The reports from the western Africa Ebola virus epidemic are terrifying, and last week the United States saw its first confirmed case in Dallas. But Richmond health officials say not to worry — they're prepared.
"It's easy for Ebola to cause a lot of concern, but the reality is [western Africa] is a very different context," says Danny Avula, deputy director of the Virginia Health Department's Richmond district office. "We have an entire health care infrastructure where we're all about early identification and isolation."
Avula says the Health Department is prepared to coordinate a response among area hospitals, doctors and first responders under the same type of planning in place for other public health emergencies.
The first thing the department wants the public to know is that the virus, which causes hemorrhaging and eventual organ failure, spreads only through direct body-fluid contact with infected people.
Emergency Coordinator Patrick Holland says he called hospitals to verify they had adequate personal protective equipment last week: "We crunched the numbers and said, 'If [an outbreak] were to occur, how quickly we would burn through supplies?'"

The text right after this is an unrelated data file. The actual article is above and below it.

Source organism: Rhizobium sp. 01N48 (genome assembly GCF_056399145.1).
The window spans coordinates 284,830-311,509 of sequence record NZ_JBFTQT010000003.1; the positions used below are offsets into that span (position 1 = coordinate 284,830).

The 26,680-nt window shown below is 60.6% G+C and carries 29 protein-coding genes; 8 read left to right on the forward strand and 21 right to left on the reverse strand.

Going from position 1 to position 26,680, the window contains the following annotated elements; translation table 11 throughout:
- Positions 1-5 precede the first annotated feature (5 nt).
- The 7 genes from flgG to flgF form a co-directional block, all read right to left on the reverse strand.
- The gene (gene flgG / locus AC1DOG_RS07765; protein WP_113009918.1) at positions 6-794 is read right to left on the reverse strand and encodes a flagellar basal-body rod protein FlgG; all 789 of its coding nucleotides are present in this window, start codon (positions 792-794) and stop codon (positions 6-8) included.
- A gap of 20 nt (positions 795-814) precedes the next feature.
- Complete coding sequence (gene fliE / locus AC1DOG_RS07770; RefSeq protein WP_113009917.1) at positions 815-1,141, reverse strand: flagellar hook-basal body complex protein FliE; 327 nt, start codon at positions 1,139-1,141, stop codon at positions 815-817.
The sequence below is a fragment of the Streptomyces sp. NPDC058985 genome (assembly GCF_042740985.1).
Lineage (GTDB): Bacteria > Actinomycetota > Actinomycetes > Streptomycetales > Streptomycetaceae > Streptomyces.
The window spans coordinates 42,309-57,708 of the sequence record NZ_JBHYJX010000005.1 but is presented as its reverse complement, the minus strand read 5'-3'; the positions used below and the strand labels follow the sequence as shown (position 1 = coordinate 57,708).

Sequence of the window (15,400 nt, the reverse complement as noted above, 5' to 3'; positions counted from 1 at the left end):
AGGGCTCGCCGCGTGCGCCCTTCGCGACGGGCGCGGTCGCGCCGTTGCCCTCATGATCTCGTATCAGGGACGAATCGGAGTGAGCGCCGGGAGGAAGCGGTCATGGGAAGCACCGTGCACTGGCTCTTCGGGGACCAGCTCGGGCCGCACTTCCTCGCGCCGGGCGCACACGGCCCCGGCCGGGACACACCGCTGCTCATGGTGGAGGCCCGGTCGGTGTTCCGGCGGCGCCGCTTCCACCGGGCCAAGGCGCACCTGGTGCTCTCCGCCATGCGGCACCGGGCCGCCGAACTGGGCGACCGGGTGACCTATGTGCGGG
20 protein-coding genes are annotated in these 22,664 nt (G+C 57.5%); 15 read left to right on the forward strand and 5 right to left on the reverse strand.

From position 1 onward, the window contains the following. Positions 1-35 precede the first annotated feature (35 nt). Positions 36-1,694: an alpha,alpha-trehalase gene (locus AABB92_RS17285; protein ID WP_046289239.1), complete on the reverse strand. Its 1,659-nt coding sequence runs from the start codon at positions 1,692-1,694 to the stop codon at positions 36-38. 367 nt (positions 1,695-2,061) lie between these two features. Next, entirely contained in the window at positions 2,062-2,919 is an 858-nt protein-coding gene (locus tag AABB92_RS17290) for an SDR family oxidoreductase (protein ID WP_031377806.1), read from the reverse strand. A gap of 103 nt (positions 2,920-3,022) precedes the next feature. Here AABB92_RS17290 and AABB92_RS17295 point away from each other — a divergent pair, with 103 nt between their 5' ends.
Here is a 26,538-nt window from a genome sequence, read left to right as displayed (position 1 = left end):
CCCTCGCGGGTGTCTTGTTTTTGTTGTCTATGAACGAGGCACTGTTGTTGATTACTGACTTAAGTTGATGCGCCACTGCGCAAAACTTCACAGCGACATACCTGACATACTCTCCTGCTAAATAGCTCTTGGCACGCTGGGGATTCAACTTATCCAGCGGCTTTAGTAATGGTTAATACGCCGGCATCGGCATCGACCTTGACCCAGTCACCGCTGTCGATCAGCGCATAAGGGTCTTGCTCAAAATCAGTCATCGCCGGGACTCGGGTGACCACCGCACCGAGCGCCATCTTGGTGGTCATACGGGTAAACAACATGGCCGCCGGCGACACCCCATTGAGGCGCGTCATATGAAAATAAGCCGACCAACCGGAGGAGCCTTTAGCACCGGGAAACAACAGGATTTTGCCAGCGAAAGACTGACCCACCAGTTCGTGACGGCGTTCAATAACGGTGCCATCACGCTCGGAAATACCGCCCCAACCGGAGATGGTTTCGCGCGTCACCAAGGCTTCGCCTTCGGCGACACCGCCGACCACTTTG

The answer? Well, it's a moot point, Holland says, because there's "a plan A, B, C and D" for getting more. And technology allows for real-time updates on who's getting sick and where, he says. FirstWatch, a system that monitors 911 calls and hospital visits, sends alerts if enough calls from a specific area come in with symptoms such as fever or heavy breathing.
Avula says that while there are meetings and check-ins happening, it's unprecedented for the United States to see the kind of scenario like the outbreak that's claimed at least 3,300 lives in Liberia, Sierra Leone and Guinea.
"I don't want to downplay it," he says. "I do think it's important for the public to be aware of how it's transmitted, but that should reassure and not lead to panic."